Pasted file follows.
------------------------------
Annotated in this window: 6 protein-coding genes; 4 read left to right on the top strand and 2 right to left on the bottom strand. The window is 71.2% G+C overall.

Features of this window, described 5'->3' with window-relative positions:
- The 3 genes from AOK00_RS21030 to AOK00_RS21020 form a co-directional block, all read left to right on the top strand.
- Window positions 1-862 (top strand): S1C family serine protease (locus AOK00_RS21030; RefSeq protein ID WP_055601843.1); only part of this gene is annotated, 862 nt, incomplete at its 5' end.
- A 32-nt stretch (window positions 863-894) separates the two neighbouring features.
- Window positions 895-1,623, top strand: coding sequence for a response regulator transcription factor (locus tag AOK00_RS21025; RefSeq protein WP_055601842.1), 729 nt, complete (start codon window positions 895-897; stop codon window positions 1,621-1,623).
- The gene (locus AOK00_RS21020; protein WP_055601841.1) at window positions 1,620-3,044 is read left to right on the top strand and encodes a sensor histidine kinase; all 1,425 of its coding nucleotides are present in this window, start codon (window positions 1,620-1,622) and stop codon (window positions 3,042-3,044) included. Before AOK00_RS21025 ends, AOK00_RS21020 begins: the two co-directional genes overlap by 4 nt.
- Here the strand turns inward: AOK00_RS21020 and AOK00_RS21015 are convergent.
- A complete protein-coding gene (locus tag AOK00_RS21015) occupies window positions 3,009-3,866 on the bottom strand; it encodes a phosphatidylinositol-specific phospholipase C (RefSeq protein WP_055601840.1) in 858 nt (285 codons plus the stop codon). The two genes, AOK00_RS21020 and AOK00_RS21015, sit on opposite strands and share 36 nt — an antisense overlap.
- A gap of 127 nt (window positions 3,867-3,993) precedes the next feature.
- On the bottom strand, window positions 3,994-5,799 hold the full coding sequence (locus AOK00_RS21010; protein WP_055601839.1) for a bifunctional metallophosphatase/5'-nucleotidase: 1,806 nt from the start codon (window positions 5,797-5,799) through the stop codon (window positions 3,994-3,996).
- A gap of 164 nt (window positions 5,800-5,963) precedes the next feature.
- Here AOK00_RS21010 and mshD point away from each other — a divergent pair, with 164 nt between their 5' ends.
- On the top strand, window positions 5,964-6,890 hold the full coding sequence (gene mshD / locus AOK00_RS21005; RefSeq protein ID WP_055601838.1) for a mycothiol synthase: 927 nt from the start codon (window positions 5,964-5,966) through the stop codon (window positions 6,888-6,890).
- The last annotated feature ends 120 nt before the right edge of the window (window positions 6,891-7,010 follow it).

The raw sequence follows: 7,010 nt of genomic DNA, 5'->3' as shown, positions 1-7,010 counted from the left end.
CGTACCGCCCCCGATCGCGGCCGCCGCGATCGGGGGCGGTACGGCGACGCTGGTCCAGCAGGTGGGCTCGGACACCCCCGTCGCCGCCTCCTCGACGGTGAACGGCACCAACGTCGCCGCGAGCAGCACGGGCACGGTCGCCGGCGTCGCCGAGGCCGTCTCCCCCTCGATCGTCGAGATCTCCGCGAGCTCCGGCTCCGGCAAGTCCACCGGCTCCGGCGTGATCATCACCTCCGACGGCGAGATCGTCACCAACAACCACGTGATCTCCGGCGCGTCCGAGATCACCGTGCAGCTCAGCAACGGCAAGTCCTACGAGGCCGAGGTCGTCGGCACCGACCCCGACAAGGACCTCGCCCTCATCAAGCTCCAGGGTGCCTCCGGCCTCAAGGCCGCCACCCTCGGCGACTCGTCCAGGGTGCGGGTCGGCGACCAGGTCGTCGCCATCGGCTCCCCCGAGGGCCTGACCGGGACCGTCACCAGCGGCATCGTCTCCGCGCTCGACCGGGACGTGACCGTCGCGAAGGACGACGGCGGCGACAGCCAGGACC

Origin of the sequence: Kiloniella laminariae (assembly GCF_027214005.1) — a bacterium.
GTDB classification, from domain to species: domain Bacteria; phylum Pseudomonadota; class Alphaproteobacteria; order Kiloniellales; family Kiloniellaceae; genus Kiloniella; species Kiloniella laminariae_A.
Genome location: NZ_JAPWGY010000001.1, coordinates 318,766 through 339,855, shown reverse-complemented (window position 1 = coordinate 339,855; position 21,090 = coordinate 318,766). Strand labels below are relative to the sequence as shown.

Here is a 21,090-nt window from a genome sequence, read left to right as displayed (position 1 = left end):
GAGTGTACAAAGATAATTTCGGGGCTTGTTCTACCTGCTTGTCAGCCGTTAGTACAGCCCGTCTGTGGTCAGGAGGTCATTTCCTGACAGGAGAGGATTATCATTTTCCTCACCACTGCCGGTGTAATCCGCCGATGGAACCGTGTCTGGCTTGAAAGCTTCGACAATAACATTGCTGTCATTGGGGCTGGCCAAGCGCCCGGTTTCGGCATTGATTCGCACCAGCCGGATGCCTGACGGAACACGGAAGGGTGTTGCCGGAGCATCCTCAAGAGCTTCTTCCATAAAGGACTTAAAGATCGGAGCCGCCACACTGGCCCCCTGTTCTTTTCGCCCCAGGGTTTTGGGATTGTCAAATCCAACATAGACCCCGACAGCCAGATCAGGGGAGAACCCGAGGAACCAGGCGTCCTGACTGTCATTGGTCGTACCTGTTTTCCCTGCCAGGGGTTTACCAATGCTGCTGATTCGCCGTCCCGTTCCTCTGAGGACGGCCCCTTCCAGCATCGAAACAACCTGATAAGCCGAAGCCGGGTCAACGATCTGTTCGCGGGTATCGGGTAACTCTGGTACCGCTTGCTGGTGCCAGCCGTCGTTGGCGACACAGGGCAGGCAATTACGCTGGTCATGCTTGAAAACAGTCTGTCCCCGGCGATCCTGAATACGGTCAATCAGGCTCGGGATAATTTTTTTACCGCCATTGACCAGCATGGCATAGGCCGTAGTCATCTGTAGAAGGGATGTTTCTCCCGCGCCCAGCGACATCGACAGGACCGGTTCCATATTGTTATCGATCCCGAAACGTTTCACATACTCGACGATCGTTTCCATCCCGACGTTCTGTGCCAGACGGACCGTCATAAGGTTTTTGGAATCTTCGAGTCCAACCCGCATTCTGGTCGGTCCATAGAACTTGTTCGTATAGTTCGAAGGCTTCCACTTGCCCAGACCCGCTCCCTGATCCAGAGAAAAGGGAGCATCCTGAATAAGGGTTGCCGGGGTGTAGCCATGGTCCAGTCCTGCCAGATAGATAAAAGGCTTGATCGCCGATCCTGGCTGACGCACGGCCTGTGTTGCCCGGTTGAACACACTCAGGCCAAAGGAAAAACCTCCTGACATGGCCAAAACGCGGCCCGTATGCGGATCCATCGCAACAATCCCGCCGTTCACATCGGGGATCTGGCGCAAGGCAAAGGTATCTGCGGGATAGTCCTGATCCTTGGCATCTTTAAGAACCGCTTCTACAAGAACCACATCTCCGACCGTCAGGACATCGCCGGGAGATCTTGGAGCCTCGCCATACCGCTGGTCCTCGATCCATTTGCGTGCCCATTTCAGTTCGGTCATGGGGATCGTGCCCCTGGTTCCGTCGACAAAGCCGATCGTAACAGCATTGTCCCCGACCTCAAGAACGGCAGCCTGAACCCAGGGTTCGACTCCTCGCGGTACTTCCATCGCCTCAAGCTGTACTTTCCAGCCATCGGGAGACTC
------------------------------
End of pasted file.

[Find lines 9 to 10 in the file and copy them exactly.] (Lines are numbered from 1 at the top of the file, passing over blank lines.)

- A complete protein-coding gene (locus tag AOK00_RS21015) occupies window positions 3,009-3,866 on the bottom strand; it encodes a phosphatidylinositol-specific phospholipase C (RefSeq protein WP_055601840.1) in 858 nt (285 codons plus the stop codon). The two genes, AOK00_RS21020 and AOK00_RS21015, sit on opposite strands and share 36 nt — an antisense overlap.
- A gap of 127 nt (window positions 3,867-3,993) precedes the next feature.